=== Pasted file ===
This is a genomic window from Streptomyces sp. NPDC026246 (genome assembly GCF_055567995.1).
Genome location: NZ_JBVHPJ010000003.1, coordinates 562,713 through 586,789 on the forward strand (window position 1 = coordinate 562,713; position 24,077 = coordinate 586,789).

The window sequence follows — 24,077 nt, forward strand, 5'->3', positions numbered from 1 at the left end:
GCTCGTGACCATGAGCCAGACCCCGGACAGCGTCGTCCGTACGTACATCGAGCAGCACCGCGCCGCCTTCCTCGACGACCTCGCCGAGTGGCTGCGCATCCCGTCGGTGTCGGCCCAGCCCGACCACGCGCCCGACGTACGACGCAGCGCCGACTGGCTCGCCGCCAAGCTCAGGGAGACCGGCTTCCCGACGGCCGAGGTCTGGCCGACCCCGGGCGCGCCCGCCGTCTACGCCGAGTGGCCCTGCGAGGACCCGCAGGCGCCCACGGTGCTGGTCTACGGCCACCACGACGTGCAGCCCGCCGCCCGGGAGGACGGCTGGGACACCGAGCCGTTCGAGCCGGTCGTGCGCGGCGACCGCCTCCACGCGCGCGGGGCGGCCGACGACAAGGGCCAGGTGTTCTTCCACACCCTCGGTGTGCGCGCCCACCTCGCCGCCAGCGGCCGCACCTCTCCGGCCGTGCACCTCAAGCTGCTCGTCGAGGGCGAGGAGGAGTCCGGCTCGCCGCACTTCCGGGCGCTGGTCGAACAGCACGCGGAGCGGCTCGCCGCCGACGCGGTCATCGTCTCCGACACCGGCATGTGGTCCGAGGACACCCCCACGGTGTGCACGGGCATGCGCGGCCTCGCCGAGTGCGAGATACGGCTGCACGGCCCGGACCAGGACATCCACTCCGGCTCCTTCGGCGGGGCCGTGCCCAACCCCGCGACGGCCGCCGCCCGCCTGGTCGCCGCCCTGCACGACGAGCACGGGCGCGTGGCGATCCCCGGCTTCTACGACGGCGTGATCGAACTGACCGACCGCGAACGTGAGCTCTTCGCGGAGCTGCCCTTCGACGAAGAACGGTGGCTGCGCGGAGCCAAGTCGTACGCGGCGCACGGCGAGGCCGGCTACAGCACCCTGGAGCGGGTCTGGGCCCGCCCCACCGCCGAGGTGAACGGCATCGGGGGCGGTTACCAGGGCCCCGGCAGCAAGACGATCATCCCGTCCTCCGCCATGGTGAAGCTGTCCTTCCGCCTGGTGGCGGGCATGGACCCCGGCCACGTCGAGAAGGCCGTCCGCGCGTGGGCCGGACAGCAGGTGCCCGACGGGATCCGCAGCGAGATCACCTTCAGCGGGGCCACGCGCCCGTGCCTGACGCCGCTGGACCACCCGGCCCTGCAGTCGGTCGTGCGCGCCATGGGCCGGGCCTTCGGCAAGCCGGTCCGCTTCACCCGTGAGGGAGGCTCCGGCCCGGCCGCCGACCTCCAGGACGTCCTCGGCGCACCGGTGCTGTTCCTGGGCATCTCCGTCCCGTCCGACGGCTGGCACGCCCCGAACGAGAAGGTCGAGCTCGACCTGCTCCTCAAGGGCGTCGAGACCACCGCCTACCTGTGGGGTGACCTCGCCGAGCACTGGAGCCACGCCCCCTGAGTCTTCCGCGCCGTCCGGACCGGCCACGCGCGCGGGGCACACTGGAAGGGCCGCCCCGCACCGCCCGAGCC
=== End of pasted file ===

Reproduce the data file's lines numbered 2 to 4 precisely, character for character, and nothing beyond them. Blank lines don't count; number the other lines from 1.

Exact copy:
Genome location: NZ_JBVHPJ010000003.1, coordinates 562,713 through 586,789 on the forward strand (window position 1 = coordinate 562,713; position 24,077 = coordinate 586,789).

The window sequence follows — 24,077 nt, forward strand, 5'->3', positions numbered from 1 at the left end:
GCTCGTGACCATGAGCCAGACCCCGGACAGCGTCGTCCGTACGTACATCGAGCAGCACCGCGCCGCCTTCCTCGACGACCTCGCCGAGTGGCTGCGCATCCCGTCGGTGTCGGCCCAGCCCGACCACGCGCCCGACGTACGACGCAGCGCCGACTGGCTCGCCGCCAAGCTCAGGGAGACCGGCTTCCCGACGGCCGAGGTCTGGCCGACCCCGGGCGCGCCCGCCGTCTACGCCGAGTGGCCCTGCGAGGACCCGCAGGCGCCCACGGTGCTGGTCTACGGCCACCACGACGTGCAGCCCGCCGCCCGGGAGGACGGCTGGGACACCGAGCCGTTCGAGCCGGTCGTGCGCGGCGACCGCCTCCACGCGCGCGGGGCGGCCGACGACAAGGGCCAGGTGTTCTTCCACACCCTCGGTGTGCGCGCCCACCTCGCCGCCAGCGGCCGCACCTCTCCGGCCGTGCACCTCAAGCTGCTCGTCGAGGGCGAGGAGGAGTCCGGCTCGCCGCACTTCCGGGCGCTGGTCGAACAGCACGCGGAGCGGCTCGCCGCCGACGCGGTCATCGTCTCCGACACCGGCATGTGGTCCGAGGACACCCCCACGGTGTGCACGGGCATGCGCGGCCTCGCCGAGTGCGAGATACGGCTGCACGGCCCGGACCAGGACATCCACTCCGGCTCCTTCGGCGGGGCCGTGCCCAACCCCGCGACGGCCGCCGCCCGCCTGGTCGCCGCCCTGCACGACGAGCACGGGCGCGTGGCGATCCCCGGCTTCTACGACGGCGTGATCGAACTGACCGACCGCGAACGTGAGCTCTTCGCGGAGCTGCCCTTCGACGAAGAACGGTGGCTGCGCGGAGCCAAGTCGTACGCGGCGCACGGCGAGGCCGGCTACAGCACCCTGGAGCGGGTCTGGGCCCGCCCCACCGCCGAGGTGAACGGCATCGGGGGCGGTTACCAGGGCCCCGGCAGCAAGACGATCATCCCGTCCTCCGCCATGGTGAAGCTGTCCTTCCGCCTGGTGGCGGGCATGGACCCCGGCCACGTCGAGAAGGCCGTCCGCGCGTGGGCCGGACAGCAGGTGCCCGACGGGATCCGCAGCGAGATCACCTTCAGCGGGGCCACGCGCCCGTGCCTGACGCCGCTGGACCACCCGGCCCTGCAGTCGGTCGTGCGCGCCATGGGCCGGGCCTTCGGCAAGCCGGTCCGCTTCACCCGTGAGGGAGGCTCCGGCCCGGCCGCCGACCTCCAGGACGTCCTCGGCGCACCGGTGCTGTTCCTGGGCATCTCCGTCCCGTCCGACGGCTGGCACGCCCCGAACGAGAAGGTCGAGCTCGACCTGCTCCTCAAGGGCGTCGAGACCACCGCCTACCTGTGGGGTGACCTCGCCGAGCACTGGAGCCACGCCCCCTGAGTCTTCCGCGCCGTCCGGACCGGCCACGCGCGCGGGGCACACTGGAAGGGCCGCCCCGCACCGCCCGAGCC